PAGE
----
Archive for July, 2008

Career benefits of blogging?

It’s a matter of six months since I was enthused by Joseph Jaffe at a conference in London to get a grip of new media and address my concerns about being left behind as marketing and communications moved on. Since then I have become a daily listener to podcasts (see list of favourites to right), an avid reader of various blogs, have a LinkedIn profile which is 100% complete, got to grips with Twitter and Friendfeed and took the next big step into the world of WordPress and blogging.
I am now of a view that my profile online is far more complete than any CV. It is both constantly up to date and includes references, creative input and more personality than those two pages of A4 could ever do.
Seth Godin’s post earlier this year ‘Why bother having a resume?’ was more black and white. But the thought is not wrong. How much more an employer could find out about me from looking on the web.
Already we have certainly moved from mailing CV’s in a crisp C4 envelope to e-mailing them either directly to the company or to recruitment sites. It feels somewhat impersonal now. The ‘Bermuda Triangle’ that is the recruiters in-box. Often no response is received. Sometimes you get an instant response saying that you are unsuitable…this can sometimes be within minutes of clicking the ‘send’ button. No way anyone could have read the attachment.
For those of us who are engaging in new media, and certainly in areas such as PR, Marketing, Communications, etc where the recruiter should be engaging, why not direct people to your blog?
Put yourself in the shoes of the recruiter…many of us are already. How would you respond if someone didn’t send a CV, just a link to a blog and LinkedIn profile? What would you do…click the reject button as they haven’t sent the requested CV, or engage with the candidate?
Thoughts welcome.


July 27, 2008 at 3:39 pm Leave a comment

Is commoditisation a state of mind?

In Seth Godin’s post ‘No such thing as price pressure’ he stated that companies are not selling a commodity unless they want to and they can address this by adding value to their products.

Though I agree with this in principle, is it not the case that with retailers adding value to own label products and buying at ‘near cost’ prices they are driving down the overall market value in many categories?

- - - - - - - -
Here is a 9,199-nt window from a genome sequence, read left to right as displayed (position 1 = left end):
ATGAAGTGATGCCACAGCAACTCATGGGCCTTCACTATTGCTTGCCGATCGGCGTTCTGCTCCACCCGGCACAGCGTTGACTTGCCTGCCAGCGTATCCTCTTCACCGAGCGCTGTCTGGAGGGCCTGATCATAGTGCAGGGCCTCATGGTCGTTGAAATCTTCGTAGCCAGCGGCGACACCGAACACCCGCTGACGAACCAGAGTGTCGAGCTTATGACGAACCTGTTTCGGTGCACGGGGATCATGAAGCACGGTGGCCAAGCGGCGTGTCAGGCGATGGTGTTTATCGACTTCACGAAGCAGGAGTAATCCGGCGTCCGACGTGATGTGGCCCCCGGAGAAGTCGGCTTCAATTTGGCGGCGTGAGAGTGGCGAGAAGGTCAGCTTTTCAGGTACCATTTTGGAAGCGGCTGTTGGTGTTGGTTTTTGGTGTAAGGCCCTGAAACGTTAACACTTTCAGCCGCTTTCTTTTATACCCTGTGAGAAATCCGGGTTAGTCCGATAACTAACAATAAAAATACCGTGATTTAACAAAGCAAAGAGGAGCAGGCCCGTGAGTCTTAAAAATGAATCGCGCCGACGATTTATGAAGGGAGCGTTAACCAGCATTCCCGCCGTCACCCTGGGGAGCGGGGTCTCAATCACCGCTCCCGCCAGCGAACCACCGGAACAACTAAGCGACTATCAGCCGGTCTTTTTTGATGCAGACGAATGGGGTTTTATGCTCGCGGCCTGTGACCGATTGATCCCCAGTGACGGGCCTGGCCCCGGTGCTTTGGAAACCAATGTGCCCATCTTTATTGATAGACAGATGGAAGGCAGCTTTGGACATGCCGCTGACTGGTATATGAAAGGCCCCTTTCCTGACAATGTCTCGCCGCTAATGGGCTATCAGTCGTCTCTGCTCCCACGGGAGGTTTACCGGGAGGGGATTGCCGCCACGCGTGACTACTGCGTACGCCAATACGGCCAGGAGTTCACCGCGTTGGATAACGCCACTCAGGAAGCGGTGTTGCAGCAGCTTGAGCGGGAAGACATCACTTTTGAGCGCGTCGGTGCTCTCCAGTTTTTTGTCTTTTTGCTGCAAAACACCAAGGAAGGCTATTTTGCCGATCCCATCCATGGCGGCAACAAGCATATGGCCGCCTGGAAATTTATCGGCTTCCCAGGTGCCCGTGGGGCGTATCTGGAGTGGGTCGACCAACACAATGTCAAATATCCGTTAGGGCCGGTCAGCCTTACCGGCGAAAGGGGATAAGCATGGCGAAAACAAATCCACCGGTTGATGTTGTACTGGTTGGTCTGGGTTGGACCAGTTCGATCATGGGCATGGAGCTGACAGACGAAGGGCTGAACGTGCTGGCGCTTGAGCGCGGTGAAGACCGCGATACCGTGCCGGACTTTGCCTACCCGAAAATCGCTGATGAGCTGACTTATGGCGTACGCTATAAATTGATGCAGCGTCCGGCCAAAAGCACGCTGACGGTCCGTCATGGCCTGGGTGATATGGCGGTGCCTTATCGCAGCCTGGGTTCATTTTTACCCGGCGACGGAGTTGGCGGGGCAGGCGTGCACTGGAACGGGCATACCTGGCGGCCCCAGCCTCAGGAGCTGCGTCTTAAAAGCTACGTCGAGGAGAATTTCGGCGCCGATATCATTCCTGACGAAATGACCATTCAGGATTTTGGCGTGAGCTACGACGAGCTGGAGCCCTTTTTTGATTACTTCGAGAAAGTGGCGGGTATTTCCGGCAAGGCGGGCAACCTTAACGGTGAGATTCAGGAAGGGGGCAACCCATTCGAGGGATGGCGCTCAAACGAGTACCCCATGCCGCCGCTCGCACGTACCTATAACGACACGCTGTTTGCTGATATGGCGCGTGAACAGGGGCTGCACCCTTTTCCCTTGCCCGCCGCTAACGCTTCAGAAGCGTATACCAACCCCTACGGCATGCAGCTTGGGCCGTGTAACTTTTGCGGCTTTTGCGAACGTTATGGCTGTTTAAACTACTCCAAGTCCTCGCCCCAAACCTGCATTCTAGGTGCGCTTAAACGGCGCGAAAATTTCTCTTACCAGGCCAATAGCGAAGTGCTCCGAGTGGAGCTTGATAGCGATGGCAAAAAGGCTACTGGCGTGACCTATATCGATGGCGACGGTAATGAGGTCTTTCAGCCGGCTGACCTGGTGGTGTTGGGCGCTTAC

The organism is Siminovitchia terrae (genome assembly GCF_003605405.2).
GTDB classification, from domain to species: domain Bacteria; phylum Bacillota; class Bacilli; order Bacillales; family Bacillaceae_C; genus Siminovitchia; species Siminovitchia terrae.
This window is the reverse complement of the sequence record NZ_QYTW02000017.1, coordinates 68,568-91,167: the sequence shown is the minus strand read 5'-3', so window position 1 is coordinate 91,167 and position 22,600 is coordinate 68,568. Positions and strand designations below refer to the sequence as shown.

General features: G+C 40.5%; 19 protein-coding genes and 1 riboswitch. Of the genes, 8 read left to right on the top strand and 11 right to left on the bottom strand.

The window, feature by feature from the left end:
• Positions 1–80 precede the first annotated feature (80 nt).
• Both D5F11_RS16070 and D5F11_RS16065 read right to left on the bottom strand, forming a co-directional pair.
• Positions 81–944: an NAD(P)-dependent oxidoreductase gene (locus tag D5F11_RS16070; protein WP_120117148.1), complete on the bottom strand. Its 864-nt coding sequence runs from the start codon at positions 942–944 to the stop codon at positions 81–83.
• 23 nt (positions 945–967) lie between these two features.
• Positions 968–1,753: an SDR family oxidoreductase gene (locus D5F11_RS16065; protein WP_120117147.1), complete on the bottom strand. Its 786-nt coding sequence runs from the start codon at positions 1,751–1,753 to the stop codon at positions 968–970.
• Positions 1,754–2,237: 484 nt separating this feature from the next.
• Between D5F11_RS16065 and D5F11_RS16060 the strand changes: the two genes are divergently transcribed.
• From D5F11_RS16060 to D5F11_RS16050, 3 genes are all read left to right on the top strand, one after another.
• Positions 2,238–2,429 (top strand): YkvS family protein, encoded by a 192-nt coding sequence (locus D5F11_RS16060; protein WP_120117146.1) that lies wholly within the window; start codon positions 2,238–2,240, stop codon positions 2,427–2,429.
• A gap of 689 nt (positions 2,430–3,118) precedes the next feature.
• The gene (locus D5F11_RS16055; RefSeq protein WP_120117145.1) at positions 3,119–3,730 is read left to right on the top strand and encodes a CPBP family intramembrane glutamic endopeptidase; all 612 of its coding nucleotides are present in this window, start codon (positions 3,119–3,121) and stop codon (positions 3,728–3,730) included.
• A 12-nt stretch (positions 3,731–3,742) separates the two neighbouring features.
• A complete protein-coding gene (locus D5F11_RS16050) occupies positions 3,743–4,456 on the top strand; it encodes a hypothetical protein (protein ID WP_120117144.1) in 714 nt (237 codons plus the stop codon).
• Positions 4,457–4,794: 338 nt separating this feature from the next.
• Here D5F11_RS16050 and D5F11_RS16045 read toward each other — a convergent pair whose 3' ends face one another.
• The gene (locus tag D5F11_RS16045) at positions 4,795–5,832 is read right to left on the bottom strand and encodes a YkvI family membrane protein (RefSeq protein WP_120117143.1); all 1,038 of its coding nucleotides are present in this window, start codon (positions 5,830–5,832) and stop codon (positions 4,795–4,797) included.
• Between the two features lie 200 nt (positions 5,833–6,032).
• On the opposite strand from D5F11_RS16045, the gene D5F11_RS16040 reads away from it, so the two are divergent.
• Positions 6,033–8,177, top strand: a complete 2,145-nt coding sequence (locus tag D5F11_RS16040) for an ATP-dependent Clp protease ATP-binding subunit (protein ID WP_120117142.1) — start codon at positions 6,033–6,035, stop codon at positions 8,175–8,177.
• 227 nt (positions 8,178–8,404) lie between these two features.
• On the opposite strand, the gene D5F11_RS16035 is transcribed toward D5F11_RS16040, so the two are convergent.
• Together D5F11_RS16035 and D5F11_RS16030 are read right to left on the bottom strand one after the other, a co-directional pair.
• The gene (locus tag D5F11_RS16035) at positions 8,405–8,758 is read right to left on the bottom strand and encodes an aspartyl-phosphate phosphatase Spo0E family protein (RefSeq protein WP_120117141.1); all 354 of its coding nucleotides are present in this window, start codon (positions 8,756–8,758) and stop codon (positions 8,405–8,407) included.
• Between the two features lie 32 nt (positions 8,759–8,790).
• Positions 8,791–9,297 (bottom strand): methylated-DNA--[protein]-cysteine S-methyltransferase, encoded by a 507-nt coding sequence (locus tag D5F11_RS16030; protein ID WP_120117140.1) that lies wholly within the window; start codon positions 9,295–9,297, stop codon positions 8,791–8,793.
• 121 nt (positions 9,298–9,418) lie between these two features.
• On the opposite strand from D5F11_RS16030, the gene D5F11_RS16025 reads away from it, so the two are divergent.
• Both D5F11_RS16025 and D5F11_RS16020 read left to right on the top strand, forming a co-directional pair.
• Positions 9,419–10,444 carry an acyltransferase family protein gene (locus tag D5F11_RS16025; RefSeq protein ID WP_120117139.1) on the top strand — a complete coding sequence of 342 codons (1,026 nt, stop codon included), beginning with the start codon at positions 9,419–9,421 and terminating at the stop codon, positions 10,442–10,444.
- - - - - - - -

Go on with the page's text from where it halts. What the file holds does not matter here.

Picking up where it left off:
In the stationery market for example, major retailers are purchasing from the Far East, adding many features which are created using cheap manual labour and shipped in bulk. Major brands focus on sustainability of paper sources, quality and other valuable features but cannot hit the price-points to make the products viable in this environment due to the actions of the trade. It becomes more and more difficult for the brands to compete with own label offerings. So Seth’s comment that we are choosing to sell commodities as we aren’t adding enough value to products is not necessarily the case.

Are retailers and other intermediaries not damaging the long term value of their markets?

July 19, 2008 at 11:16 pm Leave a comment

Stationery v Stationary

It’s not difficult, but is frighteningly frequent for people wishing to enter the office products industry to apply by letter or e-mail or to arrive at interview with presentations spelling ‘stationery’ as if it is an immoveable beast (stationary). Attention to detail is critical in any job application or interview situation. If two people appear equal but one has paid more attention to detail…which one will get the job? Worth a thought…if in doubt, check your spelling. No-one likes the inference that their market is going nowhere. Stationery is far from stationary.

July 14, 2008 at 10:04 pm 1 comment

FIR Live to cover career challenges facing those outside the fishbowl

On July 26th, the FIR Podcast by Shel Holts & Neville Hobson will be covering the subject of my last blog, ‘The technology continuum’ in a live call-in show. The discussion which can be heard live on BlogTalkRadio or downloaded from iTunes after the show, will look at the challenges that communicators and marketers may face if they do not keep up to date and the potential career impact of keeping their head in the sand.
Check out the details at .

July 11, 2008 at 10:29 pm Leave a comment